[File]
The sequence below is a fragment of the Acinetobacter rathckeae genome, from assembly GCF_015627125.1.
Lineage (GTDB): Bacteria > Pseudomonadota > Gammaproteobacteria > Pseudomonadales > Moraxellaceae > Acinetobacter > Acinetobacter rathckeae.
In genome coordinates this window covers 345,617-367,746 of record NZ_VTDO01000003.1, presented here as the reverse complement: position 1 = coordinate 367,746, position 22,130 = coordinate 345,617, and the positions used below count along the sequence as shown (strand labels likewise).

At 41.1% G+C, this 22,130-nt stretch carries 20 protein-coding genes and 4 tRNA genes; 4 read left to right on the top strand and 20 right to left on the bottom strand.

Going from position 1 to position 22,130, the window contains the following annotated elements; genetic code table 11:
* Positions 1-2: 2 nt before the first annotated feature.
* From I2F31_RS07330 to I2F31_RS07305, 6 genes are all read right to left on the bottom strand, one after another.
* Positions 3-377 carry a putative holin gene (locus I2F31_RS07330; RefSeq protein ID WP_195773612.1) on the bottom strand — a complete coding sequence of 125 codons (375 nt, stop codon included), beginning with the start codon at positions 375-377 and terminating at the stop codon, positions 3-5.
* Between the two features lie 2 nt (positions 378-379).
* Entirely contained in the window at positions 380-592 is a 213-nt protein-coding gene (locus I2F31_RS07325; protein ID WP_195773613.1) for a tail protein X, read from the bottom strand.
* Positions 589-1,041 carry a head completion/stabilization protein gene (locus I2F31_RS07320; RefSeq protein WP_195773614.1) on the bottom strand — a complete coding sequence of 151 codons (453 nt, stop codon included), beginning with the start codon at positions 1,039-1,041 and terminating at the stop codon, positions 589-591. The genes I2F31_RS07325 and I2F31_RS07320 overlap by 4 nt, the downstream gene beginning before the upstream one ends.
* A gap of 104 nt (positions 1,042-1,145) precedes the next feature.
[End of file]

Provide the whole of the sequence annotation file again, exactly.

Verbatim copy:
The sequence below is a fragment of the Acinetobacter rathckeae genome, from assembly GCF_015627125.1.
Lineage (GTDB): Bacteria > Pseudomonadota > Gammaproteobacteria > Pseudomonadales > Moraxellaceae > Acinetobacter > Acinetobacter rathckeae.
In genome coordinates this window covers 345,617-367,746 of record NZ_VTDO01000003.1, presented here as the reverse complement: position 1 = coordinate 367,746, position 22,130 = coordinate 345,617, and the positions used below count along the sequence as shown (strand labels likewise).

At 41.1% G+C, this 22,130-nt stretch carries 20 protein-coding genes and 4 tRNA genes; 4 read left to right on the top strand and 20 right to left on the bottom strand.

Going from position 1 to position 22,130, the window contains the following annotated elements; genetic code table 11:
* Positions 1-2: 2 nt before the first annotated feature.
* From I2F31_RS07330 to I2F31_RS07305, 6 genes are all read right to left on the bottom strand, one after another.
* Positions 3-377 carry a putative holin gene (locus I2F31_RS07330; RefSeq protein ID WP_195773612.1) on the bottom strand — a complete coding sequence of 125 codons (375 nt, stop codon included), beginning with the start codon at positions 375-377 and terminating at the stop codon, positions 3-5.
* Between the two features lie 2 nt (positions 378-379).
* Entirely contained in the window at positions 380-592 is a 213-nt protein-coding gene (locus I2F31_RS07325; protein ID WP_195773613.1) for a tail protein X, read from the bottom strand.
* Positions 589-1,041 carry a head completion/stabilization protein gene (locus I2F31_RS07320; RefSeq protein WP_195773614.1) on the bottom strand — a complete coding sequence of 151 codons (453 nt, stop codon included), beginning with the start codon at positions 1,039-1,041 and terminating at the stop codon, positions 589-591. The genes I2F31_RS07325 and I2F31_RS07320 overlap by 4 nt, the downstream gene beginning before the upstream one ends.
* A gap of 104 nt (positions 1,042-1,145) precedes the next feature.